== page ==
To foster a diverse, inclusive and equitable environment for every employee, sometimes we are required to have difficult conversations that we don’t really want to have. In order to improve our workplaces, it is essential to address employees or coworkers that make offensive, ignorant, or even inflammatory remarks based on their personal biases or ignorance toward another group of people. What can be done to counteract conversations where others are spewing vile and hateful remarks?
First off, whenever an offensive, discriminatory, or stereotypical remark is made, it is best not to be passive. A 2013 Columbia University study indicated that one main reason for inaction and passiveness when these kinds of statements are made is the inability to recognize that a discriminatory statement has been made. In addition, even when others can recognize that an inappropriate comment was made, some struggle with how to handle and address the perpetrator(s) in the situation. To prevent these inappropriate statements from being made in the future, it has to be addressed head-on.
When addressing offensive remarks and tackling discussions about bias and bigotry, it is effective for each individual to acknowledge their own biases. The study revealed that the admittance of one’s own prejudice allowed others to be more honest and vulnerable, thus fostering a more positive climate to engage in uncomfortable dialogue. It is so imperative that human resource professionals as well as organizational leaders are well-trained in conflict resolution, and understand how to properly diffuse a wide-range of situations. Witnessing the confrontation of someone who told a racist joke increased the likelihood of confronting someone in the future who tells a racist joke. This strategy is called behavior modeling training (BMT), which involves being put into hypothetical situations and modeling specific behaviors and skills that model real-life situations. Training and development tactics for employees and leaders should involve these BMT strategies for developing successful confrontation approaches.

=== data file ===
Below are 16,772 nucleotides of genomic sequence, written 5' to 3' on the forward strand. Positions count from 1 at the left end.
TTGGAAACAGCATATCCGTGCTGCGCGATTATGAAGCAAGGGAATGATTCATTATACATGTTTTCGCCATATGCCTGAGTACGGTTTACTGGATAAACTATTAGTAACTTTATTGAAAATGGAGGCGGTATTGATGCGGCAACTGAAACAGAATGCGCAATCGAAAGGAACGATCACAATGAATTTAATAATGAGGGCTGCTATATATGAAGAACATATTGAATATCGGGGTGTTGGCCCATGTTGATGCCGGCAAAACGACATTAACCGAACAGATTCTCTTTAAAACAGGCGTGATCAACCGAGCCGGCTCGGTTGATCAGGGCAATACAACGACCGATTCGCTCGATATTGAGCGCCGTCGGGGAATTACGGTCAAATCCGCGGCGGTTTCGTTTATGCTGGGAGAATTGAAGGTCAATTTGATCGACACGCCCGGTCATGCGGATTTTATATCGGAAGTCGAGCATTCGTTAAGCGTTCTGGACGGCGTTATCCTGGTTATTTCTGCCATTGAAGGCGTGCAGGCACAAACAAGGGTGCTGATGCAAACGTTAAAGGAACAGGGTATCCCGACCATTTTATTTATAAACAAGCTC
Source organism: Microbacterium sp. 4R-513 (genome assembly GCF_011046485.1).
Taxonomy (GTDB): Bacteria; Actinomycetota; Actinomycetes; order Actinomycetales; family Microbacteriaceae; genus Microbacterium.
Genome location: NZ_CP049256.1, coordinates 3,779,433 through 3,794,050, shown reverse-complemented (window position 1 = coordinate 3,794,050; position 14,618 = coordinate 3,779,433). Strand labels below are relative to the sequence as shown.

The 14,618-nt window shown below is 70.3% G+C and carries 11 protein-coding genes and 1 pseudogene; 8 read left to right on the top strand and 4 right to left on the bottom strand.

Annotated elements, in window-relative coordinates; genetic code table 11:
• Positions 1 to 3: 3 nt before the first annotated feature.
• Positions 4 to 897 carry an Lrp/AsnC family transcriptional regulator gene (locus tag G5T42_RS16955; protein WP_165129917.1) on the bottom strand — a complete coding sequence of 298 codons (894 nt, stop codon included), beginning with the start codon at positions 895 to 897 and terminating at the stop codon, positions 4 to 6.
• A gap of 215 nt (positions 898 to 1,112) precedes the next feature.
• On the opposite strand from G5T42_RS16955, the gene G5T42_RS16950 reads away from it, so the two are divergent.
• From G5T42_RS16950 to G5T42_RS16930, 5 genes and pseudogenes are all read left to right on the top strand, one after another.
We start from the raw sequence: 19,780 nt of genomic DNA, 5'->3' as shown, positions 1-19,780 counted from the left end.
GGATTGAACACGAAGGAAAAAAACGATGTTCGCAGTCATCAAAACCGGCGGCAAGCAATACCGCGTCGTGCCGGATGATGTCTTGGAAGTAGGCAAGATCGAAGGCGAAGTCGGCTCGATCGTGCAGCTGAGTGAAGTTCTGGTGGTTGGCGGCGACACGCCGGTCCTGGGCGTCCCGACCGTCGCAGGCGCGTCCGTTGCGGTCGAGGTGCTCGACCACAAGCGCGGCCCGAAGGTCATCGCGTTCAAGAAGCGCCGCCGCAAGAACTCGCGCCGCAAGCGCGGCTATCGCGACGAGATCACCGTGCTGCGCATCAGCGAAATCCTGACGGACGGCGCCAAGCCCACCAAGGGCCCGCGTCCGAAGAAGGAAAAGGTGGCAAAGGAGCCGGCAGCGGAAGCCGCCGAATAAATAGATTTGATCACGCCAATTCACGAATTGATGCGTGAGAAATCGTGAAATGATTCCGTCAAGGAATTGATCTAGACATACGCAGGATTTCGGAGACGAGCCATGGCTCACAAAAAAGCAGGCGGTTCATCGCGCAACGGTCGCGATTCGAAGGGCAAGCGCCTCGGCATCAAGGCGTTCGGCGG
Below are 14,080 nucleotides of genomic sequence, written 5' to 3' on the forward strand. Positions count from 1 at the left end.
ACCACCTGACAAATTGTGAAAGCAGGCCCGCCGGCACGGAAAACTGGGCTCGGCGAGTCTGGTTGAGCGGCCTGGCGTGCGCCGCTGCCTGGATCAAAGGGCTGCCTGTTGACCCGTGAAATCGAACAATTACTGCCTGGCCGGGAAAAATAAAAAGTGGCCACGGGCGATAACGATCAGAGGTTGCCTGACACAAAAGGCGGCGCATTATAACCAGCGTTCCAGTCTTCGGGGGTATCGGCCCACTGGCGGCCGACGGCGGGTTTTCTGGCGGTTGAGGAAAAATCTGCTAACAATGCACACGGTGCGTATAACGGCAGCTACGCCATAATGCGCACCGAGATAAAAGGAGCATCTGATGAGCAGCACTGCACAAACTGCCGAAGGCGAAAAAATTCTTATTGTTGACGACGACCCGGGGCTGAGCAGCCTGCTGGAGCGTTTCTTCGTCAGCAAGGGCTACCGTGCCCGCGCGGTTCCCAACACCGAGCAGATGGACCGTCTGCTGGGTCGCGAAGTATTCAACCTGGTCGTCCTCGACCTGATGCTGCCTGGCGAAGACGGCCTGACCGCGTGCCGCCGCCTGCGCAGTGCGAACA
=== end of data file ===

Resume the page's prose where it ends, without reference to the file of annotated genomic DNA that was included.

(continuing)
How can organizations encourage employees to speak out when they observe incidents of discrimination? Employees may be more proactive with reporting witnessed discrimination when they understand how important their role is in fostering an inclusive workplace and stopping prejudice within their organization. In addition, an employee’s responsibility to confront bias should be incorporated into their work role and employees should receive repeated reminders that prejudiced statements and discrimination will be taken very seriously and will lead to severe consequences.
Lastly, organizational leaders should emphasize the importance of reporting such incidents when they occur. Offensive statements and discrimination may go unreported because employees are afraid of repercussions and backlash. Employees who report these incidents should have assurance from management that this will not occur, so they feel more comfortable disclosing. It is absolutely necessary that continuing dialogues take place (which emphasizes the importance of ongoing diversity training) in order to increase education, awareness, and understanding and foster more inclusive and equitable workplaces.